Tag Archives: Baroque in Hackney


Katy Evans-Bush

[first published on Katy’s blog Baroque in Hackney]

Norman Geras

It’s a commonplace, on hearing of the death of someone, to say we’re ‘shocked’ or ‘saddened’. The news that Norman Geras has died is prompting these words more than most I can recall. A shock. A sad, sad shock. And it makes me sad to see his picture and his name like that at the top of this post.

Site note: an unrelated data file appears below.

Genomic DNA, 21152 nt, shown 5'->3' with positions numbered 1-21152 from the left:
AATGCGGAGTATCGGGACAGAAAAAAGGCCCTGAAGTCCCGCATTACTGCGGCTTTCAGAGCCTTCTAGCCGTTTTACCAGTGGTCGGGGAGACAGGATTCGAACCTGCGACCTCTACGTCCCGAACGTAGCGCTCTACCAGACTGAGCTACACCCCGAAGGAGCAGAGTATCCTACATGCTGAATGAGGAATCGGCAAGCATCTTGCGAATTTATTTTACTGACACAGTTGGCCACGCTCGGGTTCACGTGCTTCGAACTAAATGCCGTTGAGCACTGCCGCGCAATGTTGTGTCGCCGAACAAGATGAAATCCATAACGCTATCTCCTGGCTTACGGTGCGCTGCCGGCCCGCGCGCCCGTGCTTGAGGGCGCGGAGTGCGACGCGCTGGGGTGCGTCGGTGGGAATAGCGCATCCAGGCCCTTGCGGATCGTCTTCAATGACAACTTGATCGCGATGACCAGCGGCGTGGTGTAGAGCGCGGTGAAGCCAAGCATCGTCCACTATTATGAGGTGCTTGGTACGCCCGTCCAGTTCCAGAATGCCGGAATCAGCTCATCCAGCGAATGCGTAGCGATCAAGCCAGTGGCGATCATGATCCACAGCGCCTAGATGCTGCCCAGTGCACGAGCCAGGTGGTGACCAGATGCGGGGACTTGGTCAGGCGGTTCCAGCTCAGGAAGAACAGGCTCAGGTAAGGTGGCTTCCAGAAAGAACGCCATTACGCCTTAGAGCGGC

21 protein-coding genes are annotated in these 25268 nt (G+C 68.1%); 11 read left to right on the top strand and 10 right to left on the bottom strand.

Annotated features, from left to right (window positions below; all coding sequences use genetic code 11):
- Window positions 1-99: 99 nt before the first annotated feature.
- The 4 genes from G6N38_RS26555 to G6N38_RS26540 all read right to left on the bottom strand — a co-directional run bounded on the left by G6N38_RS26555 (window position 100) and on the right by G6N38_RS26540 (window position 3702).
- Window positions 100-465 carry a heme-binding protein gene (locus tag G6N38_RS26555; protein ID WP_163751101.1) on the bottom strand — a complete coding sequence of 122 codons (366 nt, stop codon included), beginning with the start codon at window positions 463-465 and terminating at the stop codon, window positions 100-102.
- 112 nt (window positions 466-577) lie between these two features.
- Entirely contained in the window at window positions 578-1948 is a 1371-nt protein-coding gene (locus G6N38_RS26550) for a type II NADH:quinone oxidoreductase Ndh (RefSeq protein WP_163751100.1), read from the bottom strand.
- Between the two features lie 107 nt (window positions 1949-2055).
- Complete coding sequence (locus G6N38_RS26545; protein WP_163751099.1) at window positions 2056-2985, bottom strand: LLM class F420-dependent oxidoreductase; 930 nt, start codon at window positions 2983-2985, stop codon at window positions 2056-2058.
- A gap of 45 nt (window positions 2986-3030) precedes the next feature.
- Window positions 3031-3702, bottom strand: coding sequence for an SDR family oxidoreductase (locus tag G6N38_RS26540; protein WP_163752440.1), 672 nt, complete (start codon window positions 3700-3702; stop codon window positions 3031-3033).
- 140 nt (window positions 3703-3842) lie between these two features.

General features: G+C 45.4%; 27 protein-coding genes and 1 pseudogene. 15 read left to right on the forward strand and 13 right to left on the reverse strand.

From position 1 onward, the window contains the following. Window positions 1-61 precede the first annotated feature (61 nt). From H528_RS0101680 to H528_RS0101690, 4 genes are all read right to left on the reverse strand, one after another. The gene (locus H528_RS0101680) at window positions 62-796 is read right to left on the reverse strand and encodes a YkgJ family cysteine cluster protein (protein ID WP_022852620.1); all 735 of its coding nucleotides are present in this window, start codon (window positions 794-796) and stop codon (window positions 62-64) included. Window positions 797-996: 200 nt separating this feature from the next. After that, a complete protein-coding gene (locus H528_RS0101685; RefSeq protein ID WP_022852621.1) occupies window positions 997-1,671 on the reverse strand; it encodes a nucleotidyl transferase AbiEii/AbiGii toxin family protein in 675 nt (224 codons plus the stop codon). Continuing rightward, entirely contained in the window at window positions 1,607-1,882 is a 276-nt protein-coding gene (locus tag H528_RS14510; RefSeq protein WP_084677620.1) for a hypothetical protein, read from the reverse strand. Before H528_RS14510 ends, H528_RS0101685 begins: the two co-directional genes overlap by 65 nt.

Back in the day, I started a blog, and called it Baroque in Hackney. Then, wondered what on earth I was doing, and in the course of working it out I got interested in what other blogs were doing. So I read blogs, and read and read them. For months I did little else: all sorts of blogs. Book blogs, personal blogs, silly blogs and arty blogs, and lots and lots of political blogs. And among those political blogs was one unlike all the others: a sane, intellectually rigorous, carefully reasoned, often amusing, and usually madly prolific blog, with the says-on-the-tin title of Normblog. It was the blog of Norman Geras, a Marxist academic and writer, cricket fan, reader, movie buff, and country music enthusiast, who would blog several times a day—just quickly—about whatever had come up in the news, or what he was reading, and wanted to untangle his thoughts on. It was a politics blog the way this is a poetry blog: politics, plus everything else, a daily intellectual life filtered through a cast of mind. Gentle but razor-sharp paragraphs, using persistent (never bullying or unkind) logic to get to the crux of an argument or a position. Norm was a philosopher. You trusted implicitly what he said, and you trusted in his decency, even if you didn’t yourself agree with the position he arrived at. (I’m more of a pacifist, to put it mildly, for example.)

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